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Encyclopedia > The City of God
The City of God, opening text, created c. 1470
The City of God, opening text, created c. 1470

The City of God (Latin: De Civitate Dei, also known as De Civitate Dei contra Paganos: The City of God against the Pagans) is a book written in Latin by Augustine of Hippo in the early 5th century, dealing with issues concerning God, martyrdom, Jews, and other Christian philosophies. Image File history File links Download high-resolution version (534x760, 848 KB) Folio 1r from a manuscript of Augustines, City of God (De Civitate Dei) (New York Public Library, Spencer Collection MS 30) from 1470. ... Image File history File links Download high-resolution version (534x760, 848 KB) Folio 1r from a manuscript of Augustines, City of God (De Civitate Dei) (New York Public Library, Spencer Collection MS 30) from 1470. ... Events May 15 - Charles VIII of Sweden who had served three terms as King of Sweden dies. ... Latin is an ancient Indo-European language originally spoken in Latium, the region immediately surrounding Rome. ... Latin was the language originally spoken in the region around Rome called Latium. ... For the first Archbishop of Canterbury, see Saint Augustine of Canterbury. ... Europe in 450 The 5th century is the period from 401 - 500 in accordance with the Julian calendar in the Christian Era. ... This article discusses the term God in the context of monotheism and henotheism. ... This article or section does not cite its references or sources. ... This article is becoming very long. ... The Death of Socrates, by Jacques-Louis David (1787) depicts the philosopher Socrates carrying out his own execution. ...


Augustine wrote the treatise to explain Christianity's relationship with competing religions and philosophies, and to the Roman government with which it was increasingly intertwined. It was written soon after Rome was sacked by the Visigoths in 410. This event left Romans in a deep state of shock, and many saw it as punishment for abandoning the pagan religion. It was in this atmosphere that Augustine set out to provide a consolation of Christianity, writing that it was the City of God that would ultimately triumph — symbolically, Augustine's eyes were fixed on heaven, a theme repeated in many Late Antiquity Christian art forms. The Roman Empire is the name given to both the imperial domain developed by the city-state of Rome and also the corresponding phase of that civilization, characterized by an autocratic form of government. ... The Visigoths, originally Tervingi, or Vesi (the noble ones), one of the two main branches of the Goths (of which the Ostrogothi were the other), were one of the loosely-termed Germanic peoples that disturbed the late Roman Empire. ... Events Alaric I deposes Priscus Attalus as Roman Emperor. ... Paganism (from Latin paganus, meaning a country dweller or civilian) is a term which, from a western perspective, has come to connote a broad set of spiritual or religious beliefs and practices of natural or polytheistic religions. ...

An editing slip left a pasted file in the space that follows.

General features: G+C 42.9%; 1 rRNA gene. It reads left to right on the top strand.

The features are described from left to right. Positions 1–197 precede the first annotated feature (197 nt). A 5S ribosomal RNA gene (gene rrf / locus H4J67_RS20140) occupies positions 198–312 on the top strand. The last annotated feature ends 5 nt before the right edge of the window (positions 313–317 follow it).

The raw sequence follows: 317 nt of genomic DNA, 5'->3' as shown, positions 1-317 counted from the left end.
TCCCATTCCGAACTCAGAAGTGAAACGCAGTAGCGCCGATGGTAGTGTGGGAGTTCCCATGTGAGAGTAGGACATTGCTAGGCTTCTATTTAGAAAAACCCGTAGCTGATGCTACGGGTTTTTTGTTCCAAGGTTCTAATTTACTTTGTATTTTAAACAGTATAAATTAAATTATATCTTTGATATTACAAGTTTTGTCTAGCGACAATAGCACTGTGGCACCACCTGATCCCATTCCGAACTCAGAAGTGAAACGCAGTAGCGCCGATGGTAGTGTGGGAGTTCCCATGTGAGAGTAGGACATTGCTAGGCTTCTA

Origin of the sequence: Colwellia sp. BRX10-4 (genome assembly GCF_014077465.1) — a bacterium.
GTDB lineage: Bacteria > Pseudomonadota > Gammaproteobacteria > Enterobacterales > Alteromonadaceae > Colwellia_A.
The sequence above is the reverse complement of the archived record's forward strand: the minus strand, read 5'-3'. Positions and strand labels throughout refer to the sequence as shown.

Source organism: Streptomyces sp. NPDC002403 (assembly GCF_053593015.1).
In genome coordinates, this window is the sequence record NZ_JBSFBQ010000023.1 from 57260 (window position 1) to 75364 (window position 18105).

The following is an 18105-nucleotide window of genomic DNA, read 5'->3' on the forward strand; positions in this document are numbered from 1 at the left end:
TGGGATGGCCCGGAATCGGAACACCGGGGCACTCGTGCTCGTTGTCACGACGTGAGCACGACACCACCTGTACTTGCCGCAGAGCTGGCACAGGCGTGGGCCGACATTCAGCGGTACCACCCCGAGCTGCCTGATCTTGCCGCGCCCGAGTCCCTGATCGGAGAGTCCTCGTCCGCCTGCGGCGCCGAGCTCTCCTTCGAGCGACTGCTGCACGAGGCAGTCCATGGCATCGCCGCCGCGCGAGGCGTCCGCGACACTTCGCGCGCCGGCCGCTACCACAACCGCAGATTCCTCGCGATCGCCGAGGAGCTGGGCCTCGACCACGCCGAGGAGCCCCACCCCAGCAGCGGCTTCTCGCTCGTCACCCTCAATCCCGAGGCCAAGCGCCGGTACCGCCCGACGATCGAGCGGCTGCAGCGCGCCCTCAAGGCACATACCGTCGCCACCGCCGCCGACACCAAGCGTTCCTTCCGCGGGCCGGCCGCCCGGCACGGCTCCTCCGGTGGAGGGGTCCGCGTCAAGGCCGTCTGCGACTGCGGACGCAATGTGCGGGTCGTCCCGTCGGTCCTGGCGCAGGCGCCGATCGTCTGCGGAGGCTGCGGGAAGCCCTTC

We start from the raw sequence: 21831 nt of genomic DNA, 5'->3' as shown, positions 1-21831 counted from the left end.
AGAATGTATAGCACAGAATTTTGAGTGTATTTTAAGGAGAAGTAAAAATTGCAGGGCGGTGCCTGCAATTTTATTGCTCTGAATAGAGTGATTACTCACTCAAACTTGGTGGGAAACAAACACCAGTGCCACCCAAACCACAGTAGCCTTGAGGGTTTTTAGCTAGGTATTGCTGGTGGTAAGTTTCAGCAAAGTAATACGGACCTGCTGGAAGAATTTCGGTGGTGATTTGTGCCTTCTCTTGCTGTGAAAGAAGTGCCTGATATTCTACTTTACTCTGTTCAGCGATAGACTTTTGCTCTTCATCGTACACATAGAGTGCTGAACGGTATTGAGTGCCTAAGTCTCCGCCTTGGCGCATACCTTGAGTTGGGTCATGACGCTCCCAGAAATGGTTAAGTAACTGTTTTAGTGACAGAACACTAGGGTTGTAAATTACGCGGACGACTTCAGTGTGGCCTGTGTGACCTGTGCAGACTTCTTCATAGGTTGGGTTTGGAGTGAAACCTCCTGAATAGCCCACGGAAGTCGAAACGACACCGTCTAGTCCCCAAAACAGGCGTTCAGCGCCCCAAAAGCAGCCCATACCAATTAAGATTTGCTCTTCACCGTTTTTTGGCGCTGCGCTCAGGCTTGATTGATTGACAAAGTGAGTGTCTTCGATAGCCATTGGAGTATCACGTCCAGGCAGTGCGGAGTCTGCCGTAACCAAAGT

Despite Christianity's designation as the official religion of the empire, Augustine declared its message to be spiritual rather than political. Christianity, he argued, should be concerned with the mystical, heavenly City of Jerusalem (the New Jerusalem) rather than with Earthly politics. His theology supported and even helped to define the separation of Church and State that characterised Western European politics through the Middle Ages and beyond (unlike the Byzantine East where Earthly politics and spiritual affairs were one and the same institution). Panoramic view from Mt. ... To meet Wikipedias quality standards, this article or section may require cleanup. ... In the West, the separation of church and state during the medieval period went through a number of developments, roughly from the end of the Roman Empire through to the beginning of the Reformation. ... The Middle Ages formed the middle period in a traditional schematic division of European history into three ages: the classical civilization of Antiquity, the Middle Ages, and modern times, beginning with the Renaissance. ... Motto: Βασιλεύς Βασιλέων Βασιλεύων Βασιλευόντων (Greek: King of Kings Ruling Over Rulers)[] Byzantine Empire at its greatest extent c. ...